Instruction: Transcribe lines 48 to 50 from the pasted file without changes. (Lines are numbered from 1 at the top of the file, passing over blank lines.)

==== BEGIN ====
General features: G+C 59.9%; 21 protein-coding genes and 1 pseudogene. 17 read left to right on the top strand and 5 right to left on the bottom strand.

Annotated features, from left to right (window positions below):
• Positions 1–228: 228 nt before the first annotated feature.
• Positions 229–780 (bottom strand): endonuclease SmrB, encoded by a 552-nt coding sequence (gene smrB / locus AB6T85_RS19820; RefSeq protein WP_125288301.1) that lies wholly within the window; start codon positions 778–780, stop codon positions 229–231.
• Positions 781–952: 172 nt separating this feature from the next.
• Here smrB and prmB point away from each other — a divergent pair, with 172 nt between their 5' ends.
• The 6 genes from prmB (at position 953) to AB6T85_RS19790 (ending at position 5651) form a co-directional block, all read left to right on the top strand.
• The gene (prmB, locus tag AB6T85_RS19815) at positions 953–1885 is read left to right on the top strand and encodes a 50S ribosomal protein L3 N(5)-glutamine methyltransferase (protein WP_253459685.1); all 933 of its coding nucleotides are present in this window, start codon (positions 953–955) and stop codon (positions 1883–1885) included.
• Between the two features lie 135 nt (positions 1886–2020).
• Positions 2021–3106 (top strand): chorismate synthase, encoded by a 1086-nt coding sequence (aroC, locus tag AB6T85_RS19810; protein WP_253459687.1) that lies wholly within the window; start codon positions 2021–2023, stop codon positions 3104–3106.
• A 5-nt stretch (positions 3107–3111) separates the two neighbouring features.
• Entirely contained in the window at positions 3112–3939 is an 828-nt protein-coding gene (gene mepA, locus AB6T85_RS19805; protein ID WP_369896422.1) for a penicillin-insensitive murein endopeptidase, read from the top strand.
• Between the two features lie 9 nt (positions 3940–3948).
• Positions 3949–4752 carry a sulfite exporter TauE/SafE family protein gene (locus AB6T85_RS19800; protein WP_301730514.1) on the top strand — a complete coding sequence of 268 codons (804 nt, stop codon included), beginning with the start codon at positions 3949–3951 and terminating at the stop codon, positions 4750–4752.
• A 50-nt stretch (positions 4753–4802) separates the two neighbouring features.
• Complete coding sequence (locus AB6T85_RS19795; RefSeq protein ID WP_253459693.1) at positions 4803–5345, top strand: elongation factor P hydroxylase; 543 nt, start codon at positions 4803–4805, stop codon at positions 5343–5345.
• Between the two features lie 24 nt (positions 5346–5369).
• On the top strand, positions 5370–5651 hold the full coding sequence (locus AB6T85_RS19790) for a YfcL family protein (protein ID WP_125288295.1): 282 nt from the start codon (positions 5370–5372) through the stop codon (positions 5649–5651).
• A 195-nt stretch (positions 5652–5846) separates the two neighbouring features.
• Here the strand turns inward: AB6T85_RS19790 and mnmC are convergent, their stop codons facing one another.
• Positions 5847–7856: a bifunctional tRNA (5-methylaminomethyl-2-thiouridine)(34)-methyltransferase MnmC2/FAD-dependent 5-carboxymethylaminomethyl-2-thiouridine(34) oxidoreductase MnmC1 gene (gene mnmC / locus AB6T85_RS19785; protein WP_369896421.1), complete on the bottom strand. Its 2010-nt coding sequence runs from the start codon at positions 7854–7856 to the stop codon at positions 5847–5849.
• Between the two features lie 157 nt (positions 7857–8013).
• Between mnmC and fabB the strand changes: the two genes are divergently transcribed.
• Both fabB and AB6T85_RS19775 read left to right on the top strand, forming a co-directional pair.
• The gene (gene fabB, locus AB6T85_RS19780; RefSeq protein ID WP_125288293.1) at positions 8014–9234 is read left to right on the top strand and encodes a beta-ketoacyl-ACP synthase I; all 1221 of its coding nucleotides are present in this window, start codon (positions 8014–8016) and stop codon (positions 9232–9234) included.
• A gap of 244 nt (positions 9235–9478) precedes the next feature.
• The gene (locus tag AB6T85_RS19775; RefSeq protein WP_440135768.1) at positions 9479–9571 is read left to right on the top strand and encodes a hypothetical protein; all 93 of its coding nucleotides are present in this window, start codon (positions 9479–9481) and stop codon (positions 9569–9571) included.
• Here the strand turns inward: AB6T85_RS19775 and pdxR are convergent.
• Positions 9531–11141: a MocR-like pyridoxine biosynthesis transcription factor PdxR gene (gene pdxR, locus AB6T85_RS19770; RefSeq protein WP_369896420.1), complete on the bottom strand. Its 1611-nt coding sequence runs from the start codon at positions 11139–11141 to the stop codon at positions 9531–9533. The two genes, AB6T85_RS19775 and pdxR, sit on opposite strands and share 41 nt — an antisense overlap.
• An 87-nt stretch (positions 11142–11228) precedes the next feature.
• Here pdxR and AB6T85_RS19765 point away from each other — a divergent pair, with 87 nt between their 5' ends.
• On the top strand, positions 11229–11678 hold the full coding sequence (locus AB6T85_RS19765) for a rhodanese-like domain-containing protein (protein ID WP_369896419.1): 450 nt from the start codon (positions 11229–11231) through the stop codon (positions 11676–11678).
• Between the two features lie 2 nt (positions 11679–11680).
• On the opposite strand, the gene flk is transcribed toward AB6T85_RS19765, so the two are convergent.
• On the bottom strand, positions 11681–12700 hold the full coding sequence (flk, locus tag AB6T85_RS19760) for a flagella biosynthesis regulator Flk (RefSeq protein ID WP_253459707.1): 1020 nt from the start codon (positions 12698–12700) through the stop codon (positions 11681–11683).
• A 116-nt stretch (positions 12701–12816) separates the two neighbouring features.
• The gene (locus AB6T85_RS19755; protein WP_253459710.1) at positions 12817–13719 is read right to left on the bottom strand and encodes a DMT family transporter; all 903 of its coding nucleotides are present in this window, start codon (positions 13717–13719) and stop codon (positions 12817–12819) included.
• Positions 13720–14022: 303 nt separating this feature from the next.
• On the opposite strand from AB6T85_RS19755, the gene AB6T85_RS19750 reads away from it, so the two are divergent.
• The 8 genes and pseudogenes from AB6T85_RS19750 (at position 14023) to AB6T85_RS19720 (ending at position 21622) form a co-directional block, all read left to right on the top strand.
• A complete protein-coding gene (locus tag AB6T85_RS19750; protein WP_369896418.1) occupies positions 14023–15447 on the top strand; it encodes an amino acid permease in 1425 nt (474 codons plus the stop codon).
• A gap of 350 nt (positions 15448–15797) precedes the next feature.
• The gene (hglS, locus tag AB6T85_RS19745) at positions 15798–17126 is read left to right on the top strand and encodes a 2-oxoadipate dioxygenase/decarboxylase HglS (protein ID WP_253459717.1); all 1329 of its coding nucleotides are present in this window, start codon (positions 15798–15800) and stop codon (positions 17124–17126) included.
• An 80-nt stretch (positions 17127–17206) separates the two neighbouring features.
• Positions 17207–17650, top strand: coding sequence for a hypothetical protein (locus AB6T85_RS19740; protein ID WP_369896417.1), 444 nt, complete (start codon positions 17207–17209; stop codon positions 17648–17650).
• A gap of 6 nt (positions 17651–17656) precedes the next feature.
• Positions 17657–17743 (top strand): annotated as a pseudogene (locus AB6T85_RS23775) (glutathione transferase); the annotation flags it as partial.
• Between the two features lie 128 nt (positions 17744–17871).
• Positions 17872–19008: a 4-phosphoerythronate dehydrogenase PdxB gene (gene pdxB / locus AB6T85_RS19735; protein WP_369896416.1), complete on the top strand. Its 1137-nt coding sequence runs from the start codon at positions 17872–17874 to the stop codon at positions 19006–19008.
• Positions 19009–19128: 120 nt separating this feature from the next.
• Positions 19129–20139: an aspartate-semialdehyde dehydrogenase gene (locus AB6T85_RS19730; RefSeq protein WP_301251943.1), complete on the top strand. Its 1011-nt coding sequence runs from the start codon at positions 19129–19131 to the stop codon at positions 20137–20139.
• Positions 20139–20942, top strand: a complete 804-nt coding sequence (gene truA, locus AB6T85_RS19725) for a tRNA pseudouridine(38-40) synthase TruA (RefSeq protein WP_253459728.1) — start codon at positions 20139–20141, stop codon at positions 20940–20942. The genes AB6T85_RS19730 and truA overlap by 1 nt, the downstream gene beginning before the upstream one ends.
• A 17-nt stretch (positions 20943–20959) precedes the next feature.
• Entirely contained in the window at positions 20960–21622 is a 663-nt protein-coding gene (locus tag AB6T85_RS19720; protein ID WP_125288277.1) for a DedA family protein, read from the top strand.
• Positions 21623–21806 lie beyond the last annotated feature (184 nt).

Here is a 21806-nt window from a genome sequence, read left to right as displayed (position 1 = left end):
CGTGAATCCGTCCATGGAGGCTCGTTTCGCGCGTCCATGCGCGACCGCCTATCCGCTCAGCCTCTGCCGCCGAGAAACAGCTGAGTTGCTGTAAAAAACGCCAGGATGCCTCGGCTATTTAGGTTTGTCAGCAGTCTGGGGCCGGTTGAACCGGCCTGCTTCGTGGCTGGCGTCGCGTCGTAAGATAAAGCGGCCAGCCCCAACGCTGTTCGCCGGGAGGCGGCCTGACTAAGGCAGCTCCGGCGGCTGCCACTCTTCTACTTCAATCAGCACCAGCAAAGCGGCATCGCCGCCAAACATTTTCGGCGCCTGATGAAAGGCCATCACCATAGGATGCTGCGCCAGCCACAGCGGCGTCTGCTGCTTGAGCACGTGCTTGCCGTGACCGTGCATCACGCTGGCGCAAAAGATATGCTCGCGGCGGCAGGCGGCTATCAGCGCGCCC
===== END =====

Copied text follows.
• Between the two features lie 128 nt (positions 17744–17871).
• Positions 17872–19008: a 4-phosphoerythronate dehydrogenase PdxB gene (gene pdxB / locus AB6T85_RS19735; protein WP_369896416.1), complete on the top strand. Its 1137-nt coding sequence runs from the start codon at positions 17872–17874 to the stop codon at positions 19006–19008.
• Positions 19009–19128: 120 nt separating this feature from the next.